1950s Embroidered Cushion Cover

1950s Embroidered Cushion

I wanted to get back to doing some traditional embroidery a wee while ago so I bought this 1950s cushion cover from Ebay, it had obviously been folded up and unused in somebody’s work basket for the last 60 years or so.

It didn’t take me as long to do as I thought it might, I speeded things up quite a bit by adding the buttons to the design where there should really have been satin stitched circles. Actually, you live and learn because I thought that was such a good idea at the time but then I realised that I should have left the button embellishments to last as they did make it difficult to iron when the stitching was all finished. Silly me!

I also stitched tiny beads into the middle of some of the daisy flowers, just to make the textures a bit different. The other daisies have the more traditional French knots as centres. I think the yellow flowers were probably supposed to be pink but I decided I wanted a zingy mainly yellow and green colour scheme, so the pink got the elbow!

3-dimensional embroidery

The stitches I used are the usual satin stitch, stem stitch sort of things. Now I want to try something a bit more ambitious and modern. With that in mind I bought a lovely book called:
Three Dimensional Embroidery Stitches by Pat Trott from Amazon. It arrived just a couple of days ago so I’m now raring to get on with another project. The book also shows you how to use paint in your designs too, which is something I haven’t tried yet. I can’t wait to experiment.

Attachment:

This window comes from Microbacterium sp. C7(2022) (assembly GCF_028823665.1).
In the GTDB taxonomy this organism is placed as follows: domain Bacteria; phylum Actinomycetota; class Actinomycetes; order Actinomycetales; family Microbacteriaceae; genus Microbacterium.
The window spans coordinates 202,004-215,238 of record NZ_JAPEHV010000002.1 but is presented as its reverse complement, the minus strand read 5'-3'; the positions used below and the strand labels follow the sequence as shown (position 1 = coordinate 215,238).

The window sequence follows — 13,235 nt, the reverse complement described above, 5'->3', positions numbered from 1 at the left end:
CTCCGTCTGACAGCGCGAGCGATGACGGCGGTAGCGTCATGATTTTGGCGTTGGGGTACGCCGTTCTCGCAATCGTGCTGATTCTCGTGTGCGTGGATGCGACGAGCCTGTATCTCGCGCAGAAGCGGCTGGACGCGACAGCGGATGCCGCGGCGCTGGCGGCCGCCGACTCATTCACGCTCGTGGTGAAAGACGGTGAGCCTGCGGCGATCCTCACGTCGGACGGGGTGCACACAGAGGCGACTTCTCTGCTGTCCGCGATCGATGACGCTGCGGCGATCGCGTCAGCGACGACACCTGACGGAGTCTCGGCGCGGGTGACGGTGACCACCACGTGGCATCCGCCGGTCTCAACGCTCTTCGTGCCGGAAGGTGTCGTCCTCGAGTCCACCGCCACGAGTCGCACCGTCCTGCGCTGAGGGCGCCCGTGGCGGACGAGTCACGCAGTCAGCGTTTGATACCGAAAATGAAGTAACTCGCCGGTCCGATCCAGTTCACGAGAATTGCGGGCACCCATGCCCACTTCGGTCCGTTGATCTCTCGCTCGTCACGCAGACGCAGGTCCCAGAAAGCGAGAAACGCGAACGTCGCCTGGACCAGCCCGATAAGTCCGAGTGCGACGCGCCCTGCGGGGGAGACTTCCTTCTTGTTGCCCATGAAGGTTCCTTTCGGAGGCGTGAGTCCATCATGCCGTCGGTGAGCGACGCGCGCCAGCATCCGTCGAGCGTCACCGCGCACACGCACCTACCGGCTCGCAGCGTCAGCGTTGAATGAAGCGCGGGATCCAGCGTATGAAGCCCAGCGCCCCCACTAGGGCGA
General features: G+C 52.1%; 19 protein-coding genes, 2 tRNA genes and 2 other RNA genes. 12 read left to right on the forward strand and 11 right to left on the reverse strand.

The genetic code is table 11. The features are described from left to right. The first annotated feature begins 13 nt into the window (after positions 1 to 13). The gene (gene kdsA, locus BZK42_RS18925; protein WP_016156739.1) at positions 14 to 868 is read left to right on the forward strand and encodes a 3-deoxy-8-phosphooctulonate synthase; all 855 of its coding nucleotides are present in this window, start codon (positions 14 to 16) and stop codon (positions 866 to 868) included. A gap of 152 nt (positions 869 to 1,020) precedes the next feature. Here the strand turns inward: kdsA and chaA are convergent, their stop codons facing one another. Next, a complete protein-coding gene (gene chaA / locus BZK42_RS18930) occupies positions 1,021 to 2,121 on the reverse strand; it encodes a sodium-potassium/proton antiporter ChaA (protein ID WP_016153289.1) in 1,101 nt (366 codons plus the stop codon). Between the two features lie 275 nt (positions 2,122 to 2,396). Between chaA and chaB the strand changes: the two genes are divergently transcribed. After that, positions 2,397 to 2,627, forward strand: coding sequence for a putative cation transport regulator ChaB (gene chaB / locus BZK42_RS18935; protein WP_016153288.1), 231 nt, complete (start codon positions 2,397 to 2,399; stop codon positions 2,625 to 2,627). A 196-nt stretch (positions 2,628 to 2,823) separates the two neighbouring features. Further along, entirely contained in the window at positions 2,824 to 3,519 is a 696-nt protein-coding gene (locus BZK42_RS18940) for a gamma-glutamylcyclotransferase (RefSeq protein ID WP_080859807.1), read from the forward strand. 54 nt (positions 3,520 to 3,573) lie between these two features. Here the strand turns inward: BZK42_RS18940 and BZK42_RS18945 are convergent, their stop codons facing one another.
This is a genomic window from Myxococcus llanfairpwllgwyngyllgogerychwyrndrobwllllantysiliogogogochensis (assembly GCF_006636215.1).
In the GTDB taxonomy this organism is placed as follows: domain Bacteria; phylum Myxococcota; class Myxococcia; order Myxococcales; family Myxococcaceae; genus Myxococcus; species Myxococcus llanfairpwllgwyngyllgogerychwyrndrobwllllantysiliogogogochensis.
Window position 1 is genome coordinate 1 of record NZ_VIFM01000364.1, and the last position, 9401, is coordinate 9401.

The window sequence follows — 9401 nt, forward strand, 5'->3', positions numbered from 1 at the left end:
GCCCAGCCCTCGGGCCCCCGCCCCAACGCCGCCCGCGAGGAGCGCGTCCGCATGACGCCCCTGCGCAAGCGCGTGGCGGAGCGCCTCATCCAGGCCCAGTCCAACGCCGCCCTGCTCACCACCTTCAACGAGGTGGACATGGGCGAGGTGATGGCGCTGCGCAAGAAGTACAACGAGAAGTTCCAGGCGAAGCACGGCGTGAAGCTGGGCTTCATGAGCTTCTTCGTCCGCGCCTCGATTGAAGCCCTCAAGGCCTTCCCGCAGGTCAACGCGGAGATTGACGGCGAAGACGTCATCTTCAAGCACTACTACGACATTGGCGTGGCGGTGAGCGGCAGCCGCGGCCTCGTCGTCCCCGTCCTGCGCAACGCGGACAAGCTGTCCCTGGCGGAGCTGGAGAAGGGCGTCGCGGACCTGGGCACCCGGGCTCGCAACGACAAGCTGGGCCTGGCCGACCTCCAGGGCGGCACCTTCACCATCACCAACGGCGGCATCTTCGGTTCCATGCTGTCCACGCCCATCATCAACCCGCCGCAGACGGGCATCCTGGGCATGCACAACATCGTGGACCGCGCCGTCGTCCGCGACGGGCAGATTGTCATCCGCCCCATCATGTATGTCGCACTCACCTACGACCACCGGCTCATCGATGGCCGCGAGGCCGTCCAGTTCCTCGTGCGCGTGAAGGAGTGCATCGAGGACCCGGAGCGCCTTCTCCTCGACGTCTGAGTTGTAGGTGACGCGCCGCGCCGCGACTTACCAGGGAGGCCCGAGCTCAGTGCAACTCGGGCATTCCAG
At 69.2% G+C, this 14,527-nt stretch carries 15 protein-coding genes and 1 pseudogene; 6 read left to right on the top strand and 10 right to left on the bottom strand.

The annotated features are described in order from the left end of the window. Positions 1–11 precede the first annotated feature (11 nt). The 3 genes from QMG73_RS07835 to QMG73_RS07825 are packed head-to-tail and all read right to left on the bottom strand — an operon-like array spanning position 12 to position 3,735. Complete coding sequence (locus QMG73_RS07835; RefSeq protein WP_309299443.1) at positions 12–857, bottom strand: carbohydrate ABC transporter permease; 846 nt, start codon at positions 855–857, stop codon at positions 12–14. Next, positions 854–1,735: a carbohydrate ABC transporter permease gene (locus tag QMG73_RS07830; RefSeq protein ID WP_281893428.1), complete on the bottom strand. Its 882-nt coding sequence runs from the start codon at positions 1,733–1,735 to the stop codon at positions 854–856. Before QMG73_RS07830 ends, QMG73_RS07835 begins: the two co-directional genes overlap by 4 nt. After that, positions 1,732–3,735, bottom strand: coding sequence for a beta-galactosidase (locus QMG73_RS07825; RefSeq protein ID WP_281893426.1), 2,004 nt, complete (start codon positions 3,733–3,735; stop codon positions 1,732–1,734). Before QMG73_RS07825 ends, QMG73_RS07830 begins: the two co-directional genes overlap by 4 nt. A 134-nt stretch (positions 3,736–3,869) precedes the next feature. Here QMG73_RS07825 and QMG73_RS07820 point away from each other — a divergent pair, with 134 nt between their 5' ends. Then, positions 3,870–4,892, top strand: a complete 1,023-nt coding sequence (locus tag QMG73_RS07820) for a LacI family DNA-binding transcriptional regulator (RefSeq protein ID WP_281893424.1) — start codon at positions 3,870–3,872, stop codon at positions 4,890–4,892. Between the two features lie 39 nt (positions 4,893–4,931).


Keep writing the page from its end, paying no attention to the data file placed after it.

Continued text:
The image is from Amazon, if you want to look inside you’ll have to take a look at it on Amazon.

I posted about previous stages of this project here.

13 thoughts on “1950s Embroidered Cushion Cover

  1. It’s lovely Katrina! I have been slowly working on counted cross stitching wild flowers for the last year. Not moving too fast though:( I thought I might incorporate them into a quilt. If I ever get them finished.

    • Peggy,
      Thanks. I have a cross stitch design which I’ve had on the go for years. I only decided to put embroidery on ‘Pining’ to shame myself into getting things finished before going on to the next thing. It usually works!

  2. Clever you! I’m no needlewoman! At school I was always unpicking more than I stitched – but I blame the teacher who couldn’t seem to ever get her head round the fact that I was left handed, and that corriefisters sew from left to right!

  3. That’s lovely. I like how you incorporated the buttons into the design.

    I’m about to start on the needlepoint birth announcement for Grace. She was a year old in January. I’m giving myself until she graduates from high school to finish it!

    • Joan,
      Thanks. If you get Grace’s birth design finished by the time she graduates you’ll be doing much better than me. I still haven’t finished the Beatrix Potter alphabet design which I started when the boys were babies. The alphabet bit was enjoyable and really easy, but the BP characters aroud the edges has me going cross-eyed!

  4. That is the sort of thing I would do with the buttons. It looks lovely finished, I had a sneak peek back and you can really see the difference.

    Keep posting them to the blog because I love seeing them.

    • Jo,
      Thanks. Seeing your lovely comical lady swimmer made me quite nostalgic for cross stitch. I have so many things I want to sew and read and I have to walk more too (Christmas!) – and it all takes time.

    • Anbolyn,
      Thanks. I’m not a big fan of pink, it seems to be everywhere though. I’m quite thankful I didn’t have any daughters as I couldn’t stand all that sparkle and pinkness!

  5. That’s really lovely. I really like learning new and challenging stitches, but I only ever use them in my cross stitch. I’ve not tried embroidery, but as I have so many unfinished projects…I need to stick to one hobby I think.

    • Danielle,
      Your gallery made me feel quite cheerful about my unfinished projects, never mind – we get around to finishing them eventually, even if it takes 20 odd years in my case!

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